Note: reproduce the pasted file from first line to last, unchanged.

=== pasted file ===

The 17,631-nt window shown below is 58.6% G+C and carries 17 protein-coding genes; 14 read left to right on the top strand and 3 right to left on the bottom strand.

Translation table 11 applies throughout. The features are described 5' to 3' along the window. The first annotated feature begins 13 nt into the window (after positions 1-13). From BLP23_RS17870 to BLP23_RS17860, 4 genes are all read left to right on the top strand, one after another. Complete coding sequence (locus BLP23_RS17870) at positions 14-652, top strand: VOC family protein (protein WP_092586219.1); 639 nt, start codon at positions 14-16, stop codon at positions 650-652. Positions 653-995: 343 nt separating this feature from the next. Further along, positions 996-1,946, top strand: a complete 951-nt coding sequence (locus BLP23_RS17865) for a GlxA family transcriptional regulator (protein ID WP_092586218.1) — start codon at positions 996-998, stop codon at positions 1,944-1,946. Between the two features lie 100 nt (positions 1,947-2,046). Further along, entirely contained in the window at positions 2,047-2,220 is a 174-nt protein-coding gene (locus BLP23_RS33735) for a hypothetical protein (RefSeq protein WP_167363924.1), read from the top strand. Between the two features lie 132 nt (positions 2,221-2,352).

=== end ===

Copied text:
The 17,631-nt window shown below is 58.6% G+C and carries 17 protein-coding genes; 14 read left to right on the top strand and 3 right to left on the bottom strand.

Translation table 11 applies throughout. The features are described 5' to 3' along the window. The first annotated feature begins 13 nt into the window (after positions 1-13). From BLP23_RS17870 to BLP23_RS17860, 4 genes are all read left to right on the top strand, one after another. Complete coding sequence (locus BLP23_RS17870) at positions 14-652, top strand: VOC family protein (protein WP_092586219.1); 639 nt, start codon at positions 14-16, stop codon at positions 650-652. Positions 653-995: 343 nt separating this feature from the next. Further along, positions 996-1,946, top strand: a complete 951-nt coding sequence (locus BLP23_RS17865) for a GlxA family transcriptional regulator (protein ID WP_092586218.1) — start codon at positions 996-998, stop codon at positions 1,944-1,946. Between the two features lie 100 nt (positions 1,947-2,046). Further along, entirely contained in the window at positions 2,047-2,220 is a 174-nt protein-coding gene (locus BLP23_RS33735) for a hypothetical protein (RefSeq protein WP_167363924.1), read from the top strand. Between the two features lie 132 nt (positions 2,221-2,352).